Teenagers and Money

The best research studies often lead to unexpected insights. A few years back, several hundred young adults in their 20s were surveyed on what they wished their parents had taught them growing up. The results were a little surprising. They wished they had been taught how to limit debt, how to save and invest, how to plan ahead and how to live within their means. If these are so important to 20-somethings, what should we do as parents to address these topics with our teenagers?

No matter when you start to talk with your children about money, keep it at their level. There will be 13-year olds who don’t know what a mortgage is. So tell them “Houses are expensive – the bank owns half of our house”. Can you describe what the difference is between a credit card and a debit card? If so, tell your young teens about these things. They’ll be interested in when you use them and why.

Tell your children about the mistakes you made with money (as a child, and even recently). But just like their involvement in sports – learning is not all about classroom theory. It needs to be experienced. In fact they will learn the most by making mistakes as long as you don’t bail them out), and that’s why it is important to give them an allowance. It affords them the honour of managing money, hopefully from an early age, and puts them in charge of their own wallets.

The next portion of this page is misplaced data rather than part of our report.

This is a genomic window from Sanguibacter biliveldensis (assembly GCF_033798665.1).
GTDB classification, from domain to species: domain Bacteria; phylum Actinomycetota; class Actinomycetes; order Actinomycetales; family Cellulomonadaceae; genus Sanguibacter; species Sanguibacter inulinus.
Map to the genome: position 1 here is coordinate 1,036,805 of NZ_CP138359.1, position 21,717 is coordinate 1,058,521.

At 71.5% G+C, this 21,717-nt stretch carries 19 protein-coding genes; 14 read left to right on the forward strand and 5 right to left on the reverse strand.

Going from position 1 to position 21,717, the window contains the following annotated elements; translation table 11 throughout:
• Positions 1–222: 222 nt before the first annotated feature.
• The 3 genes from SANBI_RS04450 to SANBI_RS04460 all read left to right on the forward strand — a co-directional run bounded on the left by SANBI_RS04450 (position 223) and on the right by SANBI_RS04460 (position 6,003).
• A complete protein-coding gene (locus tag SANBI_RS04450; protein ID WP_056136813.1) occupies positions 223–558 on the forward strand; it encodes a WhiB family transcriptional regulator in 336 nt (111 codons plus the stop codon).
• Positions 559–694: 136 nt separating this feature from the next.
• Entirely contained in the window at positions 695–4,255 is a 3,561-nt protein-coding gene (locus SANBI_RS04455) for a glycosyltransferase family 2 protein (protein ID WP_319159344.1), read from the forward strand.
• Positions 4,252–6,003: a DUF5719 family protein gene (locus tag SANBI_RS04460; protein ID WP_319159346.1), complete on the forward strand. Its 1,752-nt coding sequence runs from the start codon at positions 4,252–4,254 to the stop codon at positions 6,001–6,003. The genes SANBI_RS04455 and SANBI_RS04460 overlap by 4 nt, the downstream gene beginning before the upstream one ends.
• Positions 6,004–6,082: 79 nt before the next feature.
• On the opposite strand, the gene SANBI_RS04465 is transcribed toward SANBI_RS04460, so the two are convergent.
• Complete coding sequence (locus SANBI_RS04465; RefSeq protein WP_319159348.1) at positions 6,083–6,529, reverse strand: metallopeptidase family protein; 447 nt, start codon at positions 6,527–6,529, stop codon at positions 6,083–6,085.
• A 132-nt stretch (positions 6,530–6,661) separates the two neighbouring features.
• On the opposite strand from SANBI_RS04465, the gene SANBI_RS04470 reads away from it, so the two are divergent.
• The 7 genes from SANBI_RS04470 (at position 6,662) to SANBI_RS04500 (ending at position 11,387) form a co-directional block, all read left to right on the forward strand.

Allowances should start with $2 – $5 a week but, by the time they turn 14 or 15, they should be responsible for their own entertainment expenses (going to the movies), food with friends and clothing. This means you should increase their allowance to maybe $50 – $100 a month to cover these things when they are ready. And yes, moving to a monthly allowance will help them learn how to budget even better. There is no better way to empower your children than to have them decide whether to get a new pair of jeans or go out to the movies with friends. It’s called real life – not being able to afford it all.

And of course there is no better way to link the concepts of ‘work’ and ‘money’ than to encourage your teen to get a job. Having a boss, a work schedule and needing to balance school, work and social activities is a life skill. And a little spending money will help them start to realize the importance of valuing the resources they have.

So, enjoy this part of your parenting. Give them clear responsibilities and a fixed allowance each month so the next time they ask you for $20 so they can go out with friends, you’ll have a great answer: “Your next allowance is coming on the 1st of next month.”

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